The Dolls & Daydreams of Hina Matsuri

by Denny Sargent
Photos by Rebecca Sargent

As early as a month preceding Girls’ Day—Mar. 3—millions of royal “doll families” (hina ningyo) will be hauled from closets and shelves, dusted off and set up in places of honor. Often an ornate seven- or eight-tiered stand will first be erected, then the 15 clothed dolls, dressed in Heian Period opulence, will be carefully arranged on it in a prescribed manner.

The most important personages sit like the roy­alty they are on the top tier. They are the prince (Odairi-sama) and princess (Ohina-sama). When all the dolls are displayed and the last detail has been carefully adjusted, the girls, maidens and mothers of Japan will sit back and enjoy with pride this beauti­ful set of mystical dolls.

Long ago, dolls were serious magic in Japan, and though the once-powerful symbols and rituals have often lost their deep meaning, they still evoke strong feelings. Hina Matsuri or Girls’ Day is an ancient purification festival that originally came from China many centuries ago. It honors girls and young women and was practiced to magically encourage their health, beauty, marriage and prosperity.

An echo of this still lingers in certain parts of Japan where a special pair of dolls is often made out of paper by girls at this time. These nagashi bina dolls, again a “prince and a princess,” are then placed on a paper boat and sent sailing off into a stream, along with prayers for luck, health and happiness.

Another insight into the origin of Girls’ Day comes in the form of the ancient Shinto ritual called katashiro where small dolls are rubbed over the body to re­move evil and are then disposed of!

Today, Hina Matsuri is not such a serious affair but is still one of the “Five Great Festivals” in Japan which came from China. These are Jan. 1 (New Year’s Day), Mar. 3 (Girls’ Day), May 5 (Boys’ Day), July 7 (Star Festival) and Sept. 9 (Harvest Festival). All of these, except the last one, are still quite important in this country.

Girls’ Day occurs at the beginning of spring which explains some of the ideas and symbols associated with it. “Hina” actually means “a chick,” a baby bird. The hina ningyo depicts an entire royal entou­rage, though it may have originally represented an­cient gods of domestic happiness like the “King and Queen of Heaven” in China.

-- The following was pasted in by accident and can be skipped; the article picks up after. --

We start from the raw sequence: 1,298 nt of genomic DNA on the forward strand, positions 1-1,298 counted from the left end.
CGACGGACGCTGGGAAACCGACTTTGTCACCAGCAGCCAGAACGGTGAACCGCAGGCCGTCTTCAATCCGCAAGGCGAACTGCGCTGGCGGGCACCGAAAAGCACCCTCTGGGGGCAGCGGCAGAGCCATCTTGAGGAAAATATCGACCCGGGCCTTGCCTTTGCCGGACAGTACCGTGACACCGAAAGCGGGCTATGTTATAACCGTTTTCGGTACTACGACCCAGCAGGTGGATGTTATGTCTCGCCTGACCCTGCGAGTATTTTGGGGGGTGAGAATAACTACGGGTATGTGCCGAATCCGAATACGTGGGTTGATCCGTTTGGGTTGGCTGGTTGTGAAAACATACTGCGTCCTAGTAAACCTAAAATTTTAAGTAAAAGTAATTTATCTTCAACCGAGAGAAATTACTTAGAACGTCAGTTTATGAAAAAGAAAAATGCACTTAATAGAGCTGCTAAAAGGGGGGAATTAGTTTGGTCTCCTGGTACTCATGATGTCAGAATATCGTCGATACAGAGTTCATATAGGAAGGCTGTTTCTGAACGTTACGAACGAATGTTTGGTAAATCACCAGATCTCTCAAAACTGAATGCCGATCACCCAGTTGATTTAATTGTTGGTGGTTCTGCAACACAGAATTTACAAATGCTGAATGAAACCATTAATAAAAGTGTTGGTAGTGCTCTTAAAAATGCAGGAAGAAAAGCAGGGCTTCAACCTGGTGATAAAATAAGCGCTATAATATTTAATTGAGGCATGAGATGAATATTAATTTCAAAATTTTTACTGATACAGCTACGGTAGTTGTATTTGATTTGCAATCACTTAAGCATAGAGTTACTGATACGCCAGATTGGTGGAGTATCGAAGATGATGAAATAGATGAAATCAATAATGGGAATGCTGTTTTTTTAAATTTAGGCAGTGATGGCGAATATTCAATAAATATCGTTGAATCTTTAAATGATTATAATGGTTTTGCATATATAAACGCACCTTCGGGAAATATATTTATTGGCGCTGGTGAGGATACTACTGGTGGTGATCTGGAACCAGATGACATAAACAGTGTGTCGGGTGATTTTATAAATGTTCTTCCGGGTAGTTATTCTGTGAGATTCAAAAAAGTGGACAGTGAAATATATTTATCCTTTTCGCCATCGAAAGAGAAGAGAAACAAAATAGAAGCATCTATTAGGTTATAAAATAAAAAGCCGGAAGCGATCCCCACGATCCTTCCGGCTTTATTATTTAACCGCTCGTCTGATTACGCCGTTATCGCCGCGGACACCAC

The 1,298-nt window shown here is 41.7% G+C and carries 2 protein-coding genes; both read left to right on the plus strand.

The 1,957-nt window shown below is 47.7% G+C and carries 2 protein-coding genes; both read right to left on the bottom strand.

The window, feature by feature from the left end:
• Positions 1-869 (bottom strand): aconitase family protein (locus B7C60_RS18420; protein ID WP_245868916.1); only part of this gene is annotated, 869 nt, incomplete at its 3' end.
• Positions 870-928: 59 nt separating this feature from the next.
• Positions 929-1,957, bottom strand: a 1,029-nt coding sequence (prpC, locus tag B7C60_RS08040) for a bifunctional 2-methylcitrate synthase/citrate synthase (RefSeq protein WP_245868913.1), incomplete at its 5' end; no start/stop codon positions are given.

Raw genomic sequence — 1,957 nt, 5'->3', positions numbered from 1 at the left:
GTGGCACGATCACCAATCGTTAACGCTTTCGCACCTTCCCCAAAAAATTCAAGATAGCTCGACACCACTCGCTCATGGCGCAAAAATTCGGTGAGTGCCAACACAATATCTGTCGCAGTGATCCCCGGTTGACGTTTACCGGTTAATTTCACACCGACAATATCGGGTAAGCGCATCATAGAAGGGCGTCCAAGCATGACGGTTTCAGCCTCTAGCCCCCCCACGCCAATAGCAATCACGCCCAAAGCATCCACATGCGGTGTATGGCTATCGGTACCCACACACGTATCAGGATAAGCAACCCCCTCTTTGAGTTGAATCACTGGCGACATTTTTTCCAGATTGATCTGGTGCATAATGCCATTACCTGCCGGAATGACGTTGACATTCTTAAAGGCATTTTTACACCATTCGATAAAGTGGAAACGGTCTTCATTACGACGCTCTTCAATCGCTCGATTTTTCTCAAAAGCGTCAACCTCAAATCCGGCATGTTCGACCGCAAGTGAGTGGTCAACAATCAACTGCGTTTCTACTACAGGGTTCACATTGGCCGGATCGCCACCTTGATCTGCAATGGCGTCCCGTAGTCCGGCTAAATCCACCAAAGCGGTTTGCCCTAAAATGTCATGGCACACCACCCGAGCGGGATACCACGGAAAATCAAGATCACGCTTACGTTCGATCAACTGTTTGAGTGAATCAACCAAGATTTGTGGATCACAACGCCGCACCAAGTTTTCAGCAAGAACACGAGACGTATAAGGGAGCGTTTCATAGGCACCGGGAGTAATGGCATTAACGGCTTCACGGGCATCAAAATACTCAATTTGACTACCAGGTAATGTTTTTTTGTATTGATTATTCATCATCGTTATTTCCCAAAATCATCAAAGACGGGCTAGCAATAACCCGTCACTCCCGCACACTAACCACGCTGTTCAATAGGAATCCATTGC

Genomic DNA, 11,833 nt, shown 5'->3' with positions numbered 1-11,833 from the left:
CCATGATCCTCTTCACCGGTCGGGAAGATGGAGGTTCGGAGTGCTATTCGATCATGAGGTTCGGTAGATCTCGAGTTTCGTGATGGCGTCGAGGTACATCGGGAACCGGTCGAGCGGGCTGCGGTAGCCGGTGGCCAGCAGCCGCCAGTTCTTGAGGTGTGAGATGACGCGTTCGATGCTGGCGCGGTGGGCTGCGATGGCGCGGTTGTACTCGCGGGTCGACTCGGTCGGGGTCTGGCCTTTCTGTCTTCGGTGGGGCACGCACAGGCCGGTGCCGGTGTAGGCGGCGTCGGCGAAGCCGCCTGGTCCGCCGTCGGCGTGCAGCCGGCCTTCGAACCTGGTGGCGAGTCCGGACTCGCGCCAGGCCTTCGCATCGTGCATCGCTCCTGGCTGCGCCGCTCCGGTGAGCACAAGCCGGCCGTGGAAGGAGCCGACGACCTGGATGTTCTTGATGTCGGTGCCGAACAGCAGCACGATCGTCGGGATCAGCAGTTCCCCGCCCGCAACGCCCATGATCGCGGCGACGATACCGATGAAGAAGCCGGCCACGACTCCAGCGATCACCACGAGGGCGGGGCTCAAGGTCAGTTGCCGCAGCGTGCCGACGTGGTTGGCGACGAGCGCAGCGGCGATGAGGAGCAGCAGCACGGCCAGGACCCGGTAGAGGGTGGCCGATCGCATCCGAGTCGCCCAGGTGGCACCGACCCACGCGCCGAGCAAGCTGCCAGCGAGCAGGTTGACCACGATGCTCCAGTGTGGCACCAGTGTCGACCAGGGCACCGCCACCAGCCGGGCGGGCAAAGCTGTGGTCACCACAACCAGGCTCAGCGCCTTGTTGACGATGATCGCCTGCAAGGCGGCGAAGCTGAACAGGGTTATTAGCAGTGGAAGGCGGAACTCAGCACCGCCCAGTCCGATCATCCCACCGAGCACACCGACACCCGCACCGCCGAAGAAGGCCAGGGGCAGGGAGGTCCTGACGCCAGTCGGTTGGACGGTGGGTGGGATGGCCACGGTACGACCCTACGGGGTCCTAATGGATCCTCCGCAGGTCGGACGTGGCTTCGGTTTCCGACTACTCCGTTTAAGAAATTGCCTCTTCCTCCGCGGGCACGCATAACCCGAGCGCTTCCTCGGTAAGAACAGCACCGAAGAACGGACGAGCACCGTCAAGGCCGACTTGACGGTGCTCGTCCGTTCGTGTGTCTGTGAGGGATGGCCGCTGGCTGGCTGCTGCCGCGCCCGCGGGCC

Girls’ Day is also called the Peach Blossom festi­val and thus branches in bloom are often displayed in the home at this time, a custom that probably also originated in China where peaches, peach trees and peach blossoms are all symbols of feminine fertility and power.

A kind of offering found on the bottom tier of the hina ningyo is a diamond shaped mochi rice cake that has three layers of color: pink, white and green. Some say this hishi-mochi also alludes to the peach, the pink being the fruit, the white being the flower and the green the leaves.

Girls who delight in the festivities of Hina Matsuri are often royally dressed in beautiful kimono. They and their families also treat themselves to special Girls’ Day delicacies at this time. Shirokaze, a kind of sweet unrefined sake, is sipped by all, and hina arare, a sweetened and colored puffed rice confection, is enjoyed.

Sometimes hamaguri-no-osuimono, a kind of clear clam soup, is served at dinner. Sakura mochi, a pink mochi sweet filled with red bean paste and wrapped in a cherry leaf, is eaten for dessert and amacha, a sweet brown tea, may be served also. One particular food served for Hina Matsuri and considered very lucky is steamed rice with red beans on top. The colors red and white are always seen at festivals in Japan and are considered especially auspicious.

As girls grow into adults, the hina ningyo may be seen less and less, though it is common for young women to continue displaying the “prince and prin­cess,” “Odairi-sama” (Great Royal Household Hon­ored One) and “Ohina-sama” (Great young Bird Hon­ored One).

If these women get married and have daughters, they will pass on their set, showing them how to set up the hina ningyo, enjoy it and honor it. If they have no daughters, it is traditional for them to give the doll set to a relative who does or to one of several shrines that traditionally accept them.

An interesting final note on Hina Matsuri is that the dolls are set up a month to a week before the actual day, but they are quickly put away on Mar. 3. If this is done with speed, so legend tells us, the girl will swiftly get married.